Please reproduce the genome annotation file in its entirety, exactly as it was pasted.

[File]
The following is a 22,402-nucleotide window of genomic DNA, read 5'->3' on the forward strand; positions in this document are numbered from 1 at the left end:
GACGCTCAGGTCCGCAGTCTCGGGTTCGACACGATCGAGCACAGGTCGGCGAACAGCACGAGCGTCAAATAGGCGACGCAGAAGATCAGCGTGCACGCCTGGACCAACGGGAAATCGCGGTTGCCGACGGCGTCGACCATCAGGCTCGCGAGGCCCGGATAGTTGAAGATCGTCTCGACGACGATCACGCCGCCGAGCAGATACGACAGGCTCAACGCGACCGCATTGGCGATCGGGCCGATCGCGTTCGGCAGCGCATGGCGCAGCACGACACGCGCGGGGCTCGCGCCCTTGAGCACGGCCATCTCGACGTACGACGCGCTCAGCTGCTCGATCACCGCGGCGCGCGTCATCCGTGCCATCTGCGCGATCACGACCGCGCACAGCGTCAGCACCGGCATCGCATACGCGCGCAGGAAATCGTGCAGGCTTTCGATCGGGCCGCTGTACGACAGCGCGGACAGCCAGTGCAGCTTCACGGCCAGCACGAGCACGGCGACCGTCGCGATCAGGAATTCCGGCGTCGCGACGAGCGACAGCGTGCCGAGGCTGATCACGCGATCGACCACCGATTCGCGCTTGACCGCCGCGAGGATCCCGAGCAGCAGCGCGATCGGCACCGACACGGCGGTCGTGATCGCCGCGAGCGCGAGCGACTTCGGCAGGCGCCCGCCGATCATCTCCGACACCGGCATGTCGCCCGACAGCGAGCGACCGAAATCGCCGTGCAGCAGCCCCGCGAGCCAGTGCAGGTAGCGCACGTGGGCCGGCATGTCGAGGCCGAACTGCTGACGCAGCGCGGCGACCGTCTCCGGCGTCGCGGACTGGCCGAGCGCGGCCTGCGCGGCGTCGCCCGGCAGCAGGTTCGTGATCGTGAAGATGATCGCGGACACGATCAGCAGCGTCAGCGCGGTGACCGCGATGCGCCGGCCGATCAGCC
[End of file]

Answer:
The following is a 22,402-nucleotide window of genomic DNA, read 5'->3' on the forward strand; positions in this document are numbered from 1 at the left end:
GACGCTCAGGTCCGCAGTCTCGGGTTCGACACGATCGAGCACAGGTCGGCGAACAGCACGAGCGTCAAATAGGCGACGCAGAAGATCAGCGTGCACGCCTGGACCAACGGGAAATCGCGGTTGCCGACGGCGTCGACCATCAGGCTCGCGAGGCCCGGATAGTTGAAGATCGTCTCGACGACGATCACGCCGCCGAGCAGATACGACAGGCTCAACGCGACCGCATTGGCGATCGGGCCGATCGCGTTCGGCAGCGCATGGCGCAGCACGACACGCGCGGGGCTCGCGCCCTTGAGCACGGCCATCTCGACGTACGACGCGCTCAGCTGCTCGATCACCGCGGCGCGCGTCATCCGTGCCATCTGCGCGATCACGACCGCGCACAGCGTCAGCACCGGCATCGCATACGCGCGCAGGAAATCGTGCAGGCTTTCGATCGGGCCGCTGTACGACAGCGCGGACAGCCAGTGCAGCTTCACGGCCAGCACGAGCACGGCGACCGTCGCGATCAGGAATTCCGGCGTCGCGACGAGCGACAGCGTGCCGAGGCTGATCACGCGATCGACCACCGATTCGCGCTTGACCGCCGCGAGGATCCCGAGCAGCAGCGCGATCGGCACCGACACGGCGGTCGTGATCGCCGCGAGCGCGAGCGACTTCGGCAGGCGCCCGCCGATCATCTCCGACACCGGCATGTCGCCCGACAGCGAGCGACCGAAATCGCCGTGCAGCAGCCCCGCGAGCCAGTGCAGGTAGCGCACGTGGGCCGGCATGTCGAGGCCGAACTGCTGACGCAGCGCGGCGACCGTCTCCGGCGTCGCGGACTGGCCGAGCGCGGCCTGCGCGGCGTCGCCCGGCAGCAGGTTCGTGATCGTGAAGATGATCGCGGACACGATCAGCAGCGTCAGCGCGGTGACCGCGATGCGCCGGCCGATCAGCC